Methicillin-resistant Staphylococcus Aureus (MRSA) is a type of bacteria that are resistant to certain antibiotics. When bacteria are resistant, it means that they can't be killed by common antibiotics.
Many people have bacteria that don't cause any harm while they are on the skin outside the body. However, sometimes these bacteria get inside the body through a break in the skin and cause an infection. Infections caused by resistant bacteria, like MRSA, are more difficult to treat. They can also be very serious, especially if they are not treated properly or happen in deeper areas of the body like the lungs.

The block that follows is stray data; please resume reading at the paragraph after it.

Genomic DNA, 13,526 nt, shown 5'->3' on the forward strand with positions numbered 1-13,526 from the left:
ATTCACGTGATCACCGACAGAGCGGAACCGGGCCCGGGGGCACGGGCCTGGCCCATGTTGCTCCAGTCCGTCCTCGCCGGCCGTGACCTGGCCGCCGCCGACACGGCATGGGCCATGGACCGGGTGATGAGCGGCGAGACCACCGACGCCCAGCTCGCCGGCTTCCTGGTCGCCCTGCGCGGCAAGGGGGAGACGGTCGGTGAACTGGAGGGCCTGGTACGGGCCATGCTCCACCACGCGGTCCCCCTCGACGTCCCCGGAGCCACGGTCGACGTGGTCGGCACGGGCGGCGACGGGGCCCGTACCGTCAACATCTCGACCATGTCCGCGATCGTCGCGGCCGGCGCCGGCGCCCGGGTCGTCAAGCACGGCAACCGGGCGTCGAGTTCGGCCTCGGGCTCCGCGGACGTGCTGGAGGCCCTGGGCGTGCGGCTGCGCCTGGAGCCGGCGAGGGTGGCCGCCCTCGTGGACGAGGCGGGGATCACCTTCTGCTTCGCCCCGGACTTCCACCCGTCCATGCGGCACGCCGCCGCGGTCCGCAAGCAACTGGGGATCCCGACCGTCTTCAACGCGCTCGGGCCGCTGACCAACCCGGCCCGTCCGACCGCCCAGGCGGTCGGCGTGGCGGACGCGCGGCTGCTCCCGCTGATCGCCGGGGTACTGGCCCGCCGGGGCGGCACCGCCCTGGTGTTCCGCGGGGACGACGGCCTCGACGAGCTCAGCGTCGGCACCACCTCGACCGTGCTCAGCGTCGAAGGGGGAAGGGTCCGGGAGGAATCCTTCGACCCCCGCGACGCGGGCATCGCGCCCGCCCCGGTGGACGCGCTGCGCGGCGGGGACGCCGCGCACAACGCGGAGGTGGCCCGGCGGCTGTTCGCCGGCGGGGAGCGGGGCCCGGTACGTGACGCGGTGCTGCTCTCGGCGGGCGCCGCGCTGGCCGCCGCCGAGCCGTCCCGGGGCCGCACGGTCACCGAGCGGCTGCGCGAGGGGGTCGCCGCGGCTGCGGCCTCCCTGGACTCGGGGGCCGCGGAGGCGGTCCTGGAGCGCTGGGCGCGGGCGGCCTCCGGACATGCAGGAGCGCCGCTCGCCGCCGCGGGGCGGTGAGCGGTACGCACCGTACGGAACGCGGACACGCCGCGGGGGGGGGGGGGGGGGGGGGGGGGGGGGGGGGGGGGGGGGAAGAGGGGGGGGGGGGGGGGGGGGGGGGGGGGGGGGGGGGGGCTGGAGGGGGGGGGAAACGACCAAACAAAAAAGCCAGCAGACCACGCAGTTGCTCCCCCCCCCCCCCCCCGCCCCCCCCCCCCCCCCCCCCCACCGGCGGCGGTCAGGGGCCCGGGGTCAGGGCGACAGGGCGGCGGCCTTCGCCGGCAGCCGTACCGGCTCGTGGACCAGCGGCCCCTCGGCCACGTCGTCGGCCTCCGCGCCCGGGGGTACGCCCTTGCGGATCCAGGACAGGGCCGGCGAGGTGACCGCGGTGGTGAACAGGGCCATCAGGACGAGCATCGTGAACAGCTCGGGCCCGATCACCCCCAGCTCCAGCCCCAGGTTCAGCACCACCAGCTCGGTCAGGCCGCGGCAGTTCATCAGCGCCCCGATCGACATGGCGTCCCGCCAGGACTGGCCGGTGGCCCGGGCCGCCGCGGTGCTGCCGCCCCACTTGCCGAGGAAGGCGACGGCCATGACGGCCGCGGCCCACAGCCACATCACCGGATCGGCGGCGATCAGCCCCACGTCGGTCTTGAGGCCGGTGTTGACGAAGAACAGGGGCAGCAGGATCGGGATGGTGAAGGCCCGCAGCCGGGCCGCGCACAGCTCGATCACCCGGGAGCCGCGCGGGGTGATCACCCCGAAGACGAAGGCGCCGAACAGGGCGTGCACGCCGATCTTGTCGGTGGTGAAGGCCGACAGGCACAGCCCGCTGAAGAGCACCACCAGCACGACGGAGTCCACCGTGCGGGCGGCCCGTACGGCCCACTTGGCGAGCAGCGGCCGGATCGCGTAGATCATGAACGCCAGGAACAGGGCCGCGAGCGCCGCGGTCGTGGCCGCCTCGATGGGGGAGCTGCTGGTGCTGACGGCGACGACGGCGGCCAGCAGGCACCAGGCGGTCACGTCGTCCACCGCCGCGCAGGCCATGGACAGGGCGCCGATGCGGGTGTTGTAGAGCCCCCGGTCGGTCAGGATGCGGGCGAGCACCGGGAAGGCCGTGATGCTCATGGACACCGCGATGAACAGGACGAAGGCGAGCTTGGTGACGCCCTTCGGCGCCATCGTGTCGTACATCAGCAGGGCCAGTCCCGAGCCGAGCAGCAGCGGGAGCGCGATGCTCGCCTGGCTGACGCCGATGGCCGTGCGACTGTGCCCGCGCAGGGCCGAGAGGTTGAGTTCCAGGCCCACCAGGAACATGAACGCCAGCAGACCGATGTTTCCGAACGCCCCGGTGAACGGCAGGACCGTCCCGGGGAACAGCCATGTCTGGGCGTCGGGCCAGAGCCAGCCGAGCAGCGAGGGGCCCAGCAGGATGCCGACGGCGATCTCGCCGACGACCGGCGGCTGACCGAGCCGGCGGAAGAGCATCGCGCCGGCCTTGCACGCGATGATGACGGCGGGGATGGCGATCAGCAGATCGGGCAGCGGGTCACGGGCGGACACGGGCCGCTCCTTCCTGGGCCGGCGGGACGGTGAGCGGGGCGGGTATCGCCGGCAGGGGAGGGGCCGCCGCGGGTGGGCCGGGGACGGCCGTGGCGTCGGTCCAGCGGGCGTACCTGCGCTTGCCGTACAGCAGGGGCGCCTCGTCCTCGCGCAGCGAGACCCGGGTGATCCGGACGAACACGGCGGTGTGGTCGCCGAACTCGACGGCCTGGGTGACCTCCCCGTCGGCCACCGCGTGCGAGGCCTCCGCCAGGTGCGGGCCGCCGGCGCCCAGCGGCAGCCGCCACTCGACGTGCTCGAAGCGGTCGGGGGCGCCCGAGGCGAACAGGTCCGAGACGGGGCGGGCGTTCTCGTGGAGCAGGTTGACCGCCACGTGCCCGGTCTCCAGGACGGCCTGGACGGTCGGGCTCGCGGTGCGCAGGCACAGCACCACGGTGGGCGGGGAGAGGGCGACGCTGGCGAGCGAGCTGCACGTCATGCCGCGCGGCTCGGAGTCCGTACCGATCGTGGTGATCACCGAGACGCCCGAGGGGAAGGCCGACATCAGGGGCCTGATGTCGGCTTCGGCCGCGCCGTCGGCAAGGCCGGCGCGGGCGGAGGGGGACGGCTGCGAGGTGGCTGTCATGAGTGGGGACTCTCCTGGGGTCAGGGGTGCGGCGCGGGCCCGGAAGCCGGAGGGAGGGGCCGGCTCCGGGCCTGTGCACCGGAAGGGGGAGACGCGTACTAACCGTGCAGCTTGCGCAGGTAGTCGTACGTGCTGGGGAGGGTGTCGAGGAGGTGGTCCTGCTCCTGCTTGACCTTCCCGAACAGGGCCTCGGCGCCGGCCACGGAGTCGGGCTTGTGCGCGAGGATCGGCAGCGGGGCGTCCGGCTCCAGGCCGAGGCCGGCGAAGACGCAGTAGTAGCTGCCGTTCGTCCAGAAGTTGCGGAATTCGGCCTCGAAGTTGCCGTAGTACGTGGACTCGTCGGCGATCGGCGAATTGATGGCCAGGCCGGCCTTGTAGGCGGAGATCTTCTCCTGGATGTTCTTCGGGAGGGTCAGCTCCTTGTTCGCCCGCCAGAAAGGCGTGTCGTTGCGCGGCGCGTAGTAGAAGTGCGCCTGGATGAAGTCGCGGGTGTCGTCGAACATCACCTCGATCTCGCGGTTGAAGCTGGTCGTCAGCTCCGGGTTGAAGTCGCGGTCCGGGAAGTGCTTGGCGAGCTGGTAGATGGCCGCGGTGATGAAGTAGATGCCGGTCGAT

- Living With MRSA (PDF)
- Moving To a Hospital or Skilled Nursing Facility: What to Expect When You Have MRSA (PDF) - booklet (English)
- ¿Cómo vivir con MRSA? -Spanish (PDF)
- Prevention of MRSA Infections in Schools - Centers for Disease Control and Prevention
- MRSA Infection and the Workplace - Thurston County Public Health and Social Services Department
MRSA Resources for Health Professionals
- Management of Multidrug-Resistant Organisms in Healthcare Settings, 2006 (PDF) - Centers for Disease Control and Prevention